Hi there and thank you for your answer,
Since you're married by ANC (out of community of property) you need to be aware that you each have separate estates. Assets which your husband has worked for during his life belong to him, and assets which you worked for belong to you. On dissolution of the marriage, each person walks away with their own assets.
If you had gotten married in the past 30 years, you would have had the option of being married out of community of property but with the inclusion of the accrual system. The accrual system is a way that the legislature has attempted to "fix" situations like yours where you would walk away with nothing. I, for example, am married out of community of property but with the inclusion of the accrual system. There are a number of articles online about the accrual system, but I don't think that it applies to you since you were (by my calculations) married prior to 1984.
Marriages out of community of property concluded before 1 November 1984 are based on the principle that each spouse has his/her own separate estate. Prior to 1984, spouses either entered into in community of property or out of community of property marriages. The accrual system only came into operation on 1 November 1984.
The consequences of divorce when married out of community of property before 1 November 1984
A ‘redistribution of assets’ section was introduced in the Divorce Act to assist spouses who married out of community of property prior to the enactment of the Matrimonial Property Act 88 of 1984. Although this section may only apply to a relatively small number of marriages, it is important to a particularly vulnerable class of women, namely older women who are less likely to find employment upon divorce and who do not qualify for either child-support grants (as their children would be older) or state pensions.
This reforming and remedial measure applies to marriages out of community of property entered into between whites, coloureds and Asians before 1 November 1984, and to black people married out of community of property in terms of the old Black Administration Act 38 of 1927, prior to the commencement of the Marriage and Matrimonial Property Law Amendment Act 3 of 1988. It was introduced to redress the financial imbalance invariably suffered by the wife on termination of the marriage by divorce.
In the absence of a divorce settlement agreement between the spouses, they retain their own separate estates and there is no sharing of assets on divorce, unless the court granting the decree of divorce orders a redistribution of assets between the parties in terms of Section 7(3) of the Divorce Act. A pension interest forms part of the spouse’s estate and will form part of the assets if redistribution is ordered. The parties may also agree to share the pension interest.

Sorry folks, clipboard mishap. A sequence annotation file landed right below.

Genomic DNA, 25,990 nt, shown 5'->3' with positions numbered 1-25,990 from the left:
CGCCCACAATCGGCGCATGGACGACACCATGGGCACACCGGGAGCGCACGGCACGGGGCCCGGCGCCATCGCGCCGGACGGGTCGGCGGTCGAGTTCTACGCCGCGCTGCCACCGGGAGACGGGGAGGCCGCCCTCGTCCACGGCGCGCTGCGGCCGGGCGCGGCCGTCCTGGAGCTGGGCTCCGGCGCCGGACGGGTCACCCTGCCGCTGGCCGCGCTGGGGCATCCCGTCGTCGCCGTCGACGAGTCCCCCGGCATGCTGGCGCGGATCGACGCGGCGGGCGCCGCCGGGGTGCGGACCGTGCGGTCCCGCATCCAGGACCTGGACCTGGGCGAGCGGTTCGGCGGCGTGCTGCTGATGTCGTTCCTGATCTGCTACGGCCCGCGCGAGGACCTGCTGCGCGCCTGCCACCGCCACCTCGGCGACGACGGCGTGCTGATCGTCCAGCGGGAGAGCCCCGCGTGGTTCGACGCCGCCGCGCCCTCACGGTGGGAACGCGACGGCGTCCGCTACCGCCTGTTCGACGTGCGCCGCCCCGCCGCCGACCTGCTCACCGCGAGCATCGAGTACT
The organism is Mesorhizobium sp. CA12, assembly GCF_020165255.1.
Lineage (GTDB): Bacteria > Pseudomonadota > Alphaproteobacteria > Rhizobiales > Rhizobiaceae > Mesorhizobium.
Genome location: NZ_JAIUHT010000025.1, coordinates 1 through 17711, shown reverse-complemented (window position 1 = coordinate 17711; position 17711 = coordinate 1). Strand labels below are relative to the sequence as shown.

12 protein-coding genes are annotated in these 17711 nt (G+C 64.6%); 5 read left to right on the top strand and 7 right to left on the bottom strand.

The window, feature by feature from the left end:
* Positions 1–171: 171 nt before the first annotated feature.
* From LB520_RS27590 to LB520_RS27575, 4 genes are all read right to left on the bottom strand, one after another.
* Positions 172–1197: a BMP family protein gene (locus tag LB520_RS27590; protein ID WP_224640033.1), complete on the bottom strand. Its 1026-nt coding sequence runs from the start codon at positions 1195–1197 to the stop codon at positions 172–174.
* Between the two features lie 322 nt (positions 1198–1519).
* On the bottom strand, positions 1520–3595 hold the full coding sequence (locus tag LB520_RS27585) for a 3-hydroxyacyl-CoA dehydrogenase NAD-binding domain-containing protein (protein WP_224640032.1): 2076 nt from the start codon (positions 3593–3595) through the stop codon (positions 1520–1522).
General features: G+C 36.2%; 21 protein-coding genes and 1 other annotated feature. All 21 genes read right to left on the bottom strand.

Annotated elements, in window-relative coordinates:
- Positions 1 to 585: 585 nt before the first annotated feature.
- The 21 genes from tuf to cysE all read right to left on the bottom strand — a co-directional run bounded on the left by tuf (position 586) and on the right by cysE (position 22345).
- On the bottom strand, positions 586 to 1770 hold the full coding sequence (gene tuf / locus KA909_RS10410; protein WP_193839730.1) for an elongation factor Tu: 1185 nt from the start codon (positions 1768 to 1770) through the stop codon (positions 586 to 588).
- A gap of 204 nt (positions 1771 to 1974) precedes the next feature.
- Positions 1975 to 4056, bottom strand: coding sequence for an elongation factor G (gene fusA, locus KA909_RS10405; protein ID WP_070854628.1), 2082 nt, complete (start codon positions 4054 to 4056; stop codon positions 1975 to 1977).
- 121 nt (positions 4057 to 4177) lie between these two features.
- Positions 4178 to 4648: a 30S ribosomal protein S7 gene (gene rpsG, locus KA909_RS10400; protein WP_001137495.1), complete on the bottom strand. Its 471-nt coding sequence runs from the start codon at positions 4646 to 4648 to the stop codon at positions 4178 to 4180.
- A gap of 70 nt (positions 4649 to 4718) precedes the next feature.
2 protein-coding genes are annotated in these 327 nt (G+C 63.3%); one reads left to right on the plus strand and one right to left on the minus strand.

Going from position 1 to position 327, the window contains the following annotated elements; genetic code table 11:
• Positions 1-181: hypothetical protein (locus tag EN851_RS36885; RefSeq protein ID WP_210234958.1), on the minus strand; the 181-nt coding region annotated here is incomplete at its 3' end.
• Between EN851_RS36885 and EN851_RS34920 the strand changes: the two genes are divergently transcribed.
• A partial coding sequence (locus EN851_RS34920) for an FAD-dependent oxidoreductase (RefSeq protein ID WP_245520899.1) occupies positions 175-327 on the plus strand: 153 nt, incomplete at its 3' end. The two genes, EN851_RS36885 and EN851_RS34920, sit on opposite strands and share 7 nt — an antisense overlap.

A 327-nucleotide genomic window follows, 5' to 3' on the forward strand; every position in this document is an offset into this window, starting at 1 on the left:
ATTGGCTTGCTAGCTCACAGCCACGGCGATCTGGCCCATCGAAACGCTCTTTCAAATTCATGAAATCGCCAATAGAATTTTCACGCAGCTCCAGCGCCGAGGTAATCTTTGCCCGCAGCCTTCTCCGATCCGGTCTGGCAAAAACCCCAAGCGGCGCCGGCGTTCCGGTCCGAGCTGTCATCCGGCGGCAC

The court will not grant a redistribution order unless it is satisfied that it is equitable and just to do so. Apart from contributions made by the party concerned, the court will also take into account, among other things, the existing means and obligations of both parties. The Act sets out two requirements that must be met if the court is to consider granting a redistribution order:
- the spouse seeking the order must have contributed directly or indirectly to the maintenance or the increase of the other spouse’s estate during the marriage; and
- the court must be satisfied that by reason of such a contribution, it would be equitable and just to make a redistribution order.
Although the law allows either spouse to apply for a redistribution order, in practice this section has largely been used by women. In past cases, the courts have
- specifically considered the historical gender imbalance that made it more difficult for women to access the labour market;
- acknowledged that wives’ household duties should not be viewed as of less value than the employment duties of the husband;
- noted that the Act is sufficiently worded to cover any contribution a spouse makes, including the ordinary duties of a wife; and
- found that it is not always necessary for an applicant to show which assets he/she contributed to, but merely to prove that a contribution was made to the other spouse’s estate.
The court is thus enjoined to apply discretion, justice and equity in coming to the assistance of the financially disadvantaged spouse.
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